When David K. Drumm filed for bankruptcy in Massachusetts in mid-October, he listed his home as 73 Old Colony Rd. in Wellesley, Mass. That's a half-hour drive west of Boston and almost 3,000 miles from his native Dublin, where Irish fraud police are investigating alleged irregularities at Anglo Irish Bank, which he used to run.
There was no answer at the Wellesley address on a Saturday evening in October. Also empty was the waterfront home in Chatham on Cape Cod in Massachusetts, which he bought for $4.6 million in early 2008, months before the Irish government seized the lender he had run since 2005. The locals have "Drumm sightings," says Peggy Flynn, who lives nearby in Chatham. "One day I was outside, and somebody said, 'Oh, there goes Mr. Drumm on a bike.' "
The government bailout of Anglo Irish—once Ireland's third-largest lender by assets—could cost taxpayers more than €34 billion ($48 billion), according to the Central Bank of Ireland. Irish regulators have also mounted a criminal investigation of the bank. Drumm hasn't been charged with any offense. Stewart F. Grossman, his bankruptcy attorney, did not return phone calls or e-mails seeking comment.
Drumm was dispatched to Boston in the late 1990s to establish a U.S. base for Anglo Irish, which had become a force in Irish property lending. In 2003, having created a U.S. loan book that topped €1 billion, Drumm returned to take over Irish lending. He became chief executive officer in 2005, at age 38. CEO Sean FitzPatrick became chairman.
Drumm trebled lending in four years to €73.2 billion at the end of September 2008, €9.3 billion of which came from the bank's U.S. business. Anglo Irish backed at least $2.4 billion of Manhattan real estate deals from 2005 through 2009, including the purchase of a Ralph Lauren store and the Beekman Tower and Eastgate Tower hotels. The bank has labeled almost €1.5 billion of U.S. loans as impaired since the end of March 2009, and an additional €1 billion is "past due but not impaired."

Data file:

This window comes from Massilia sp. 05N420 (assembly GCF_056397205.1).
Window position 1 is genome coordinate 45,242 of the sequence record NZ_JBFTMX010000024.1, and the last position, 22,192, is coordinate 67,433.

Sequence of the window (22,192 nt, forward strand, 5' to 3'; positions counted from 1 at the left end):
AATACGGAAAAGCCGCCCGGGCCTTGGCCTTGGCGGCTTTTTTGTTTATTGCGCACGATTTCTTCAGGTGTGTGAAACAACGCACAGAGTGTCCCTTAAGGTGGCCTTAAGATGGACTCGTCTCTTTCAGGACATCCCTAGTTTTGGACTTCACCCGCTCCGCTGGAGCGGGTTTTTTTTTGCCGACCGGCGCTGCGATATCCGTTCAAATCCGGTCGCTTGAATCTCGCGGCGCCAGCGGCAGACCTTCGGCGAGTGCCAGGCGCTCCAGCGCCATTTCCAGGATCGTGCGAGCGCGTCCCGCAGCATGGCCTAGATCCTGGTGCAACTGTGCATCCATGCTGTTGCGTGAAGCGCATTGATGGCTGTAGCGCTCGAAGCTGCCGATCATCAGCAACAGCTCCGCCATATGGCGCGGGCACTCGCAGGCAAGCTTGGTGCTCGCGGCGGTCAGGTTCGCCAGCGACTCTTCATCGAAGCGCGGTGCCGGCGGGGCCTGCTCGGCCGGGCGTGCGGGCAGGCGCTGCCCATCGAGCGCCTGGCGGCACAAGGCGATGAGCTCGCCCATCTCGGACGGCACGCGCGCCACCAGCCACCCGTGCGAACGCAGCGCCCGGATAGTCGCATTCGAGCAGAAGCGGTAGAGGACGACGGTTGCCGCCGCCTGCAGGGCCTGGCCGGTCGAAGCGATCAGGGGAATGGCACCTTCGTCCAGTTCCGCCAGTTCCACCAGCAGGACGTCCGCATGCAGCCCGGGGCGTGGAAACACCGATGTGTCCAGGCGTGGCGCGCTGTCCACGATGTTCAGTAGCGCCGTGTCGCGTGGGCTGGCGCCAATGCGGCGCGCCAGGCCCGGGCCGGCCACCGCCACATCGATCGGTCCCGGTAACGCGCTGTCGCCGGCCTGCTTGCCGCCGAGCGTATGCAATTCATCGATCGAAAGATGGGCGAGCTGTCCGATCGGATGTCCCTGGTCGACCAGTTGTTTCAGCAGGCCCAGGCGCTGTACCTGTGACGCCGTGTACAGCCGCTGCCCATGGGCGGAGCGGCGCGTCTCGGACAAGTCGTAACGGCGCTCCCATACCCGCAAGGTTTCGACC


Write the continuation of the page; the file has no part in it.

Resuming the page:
During the global credit crisis, the Irish government was forced to guarantee the bank's deposits. In late 2008 the Irish corporate watchdog, the Office of the Director of Corporate Enforcement, became aware of "certain irregularities" at the bank, says ODCE spokesman Kevin Prendergast. On Dec. 18, 2008, FitzPatrick issued a statement saying he had borrowed €87 million from Anglo Irish and had not disclosed the amount of the loan. He and Drumm resigned. The bank was nationalized weeks later, and five directors quit, citing in a statement their "disappointment over the management of loans to the former chairman." The ODCE is investigating "matters associated with the loans made by Anglo to its directors over a number of years," according to its 2009 report.
That's not all. Anglo Irish disclosed in February that it received €7.3 billion in deposits from another Irish lender just before its fiscal year ended on Sept. 30, 2008. The deposits were withdrawn days later in what amounted to "circular transactions," according to a statement from the Irish financial regulation office.
The ODCE is investigating "the declared level of customer deposits at Anglo in 2008," it said in the 2009 report. In February 2009, Irish police raided the bank for documents. Prendergast says the ODCE continues to work closely with Irish fraud police, who are carrying out an overlapping investigation. He would not comment on what role, if any, Drumm is alleged to have played.
Anglo Irish disclosed in its 2008 annual report that it had lent €451 million to 10 "long-standing clients" to buy a 10 percent stake in the bank. Most of the loans were secured by the shares the clients bought, according to the report. The shares are now worthless, and the ODCE has said it is investigating.
In a interview in October with the Sunday Independent, an Irish newspaper, Drumm said that he acted at all times "with the full cooperation and backing" of Irish financial regulators and the central bank and on the strength of legal advice. He will cooperate with the investigation, he said.
Anglo Irish has sued Drumm in a Dublin court, accusing him of not paying back about €8 million in loans. When Drumm and the bank failed to settle the dispute in October, Drumm filed for Chapter 7 bankruptcy in Boston, declaring debts of $14.2 million and assets of $13.9 million. His Wellesley property, held through a trust, is valued at $1.85 million, while he valued his Chatham house at $2.95 million. In Drumm's backyard in Chatham, steps lead down to a private beach facing the Oyster River, where his neighbors sail pleasure boats. Peggy Flynn had hoped that Drumm would become part of the community. "He said he was going to have us all down at Christmastime, and I think he intended to do that," she says. "Then everything blew up."
The bottom line: The Irish government continues to investigate activities at Anglo Irish Bank during the time Drumm was CEO.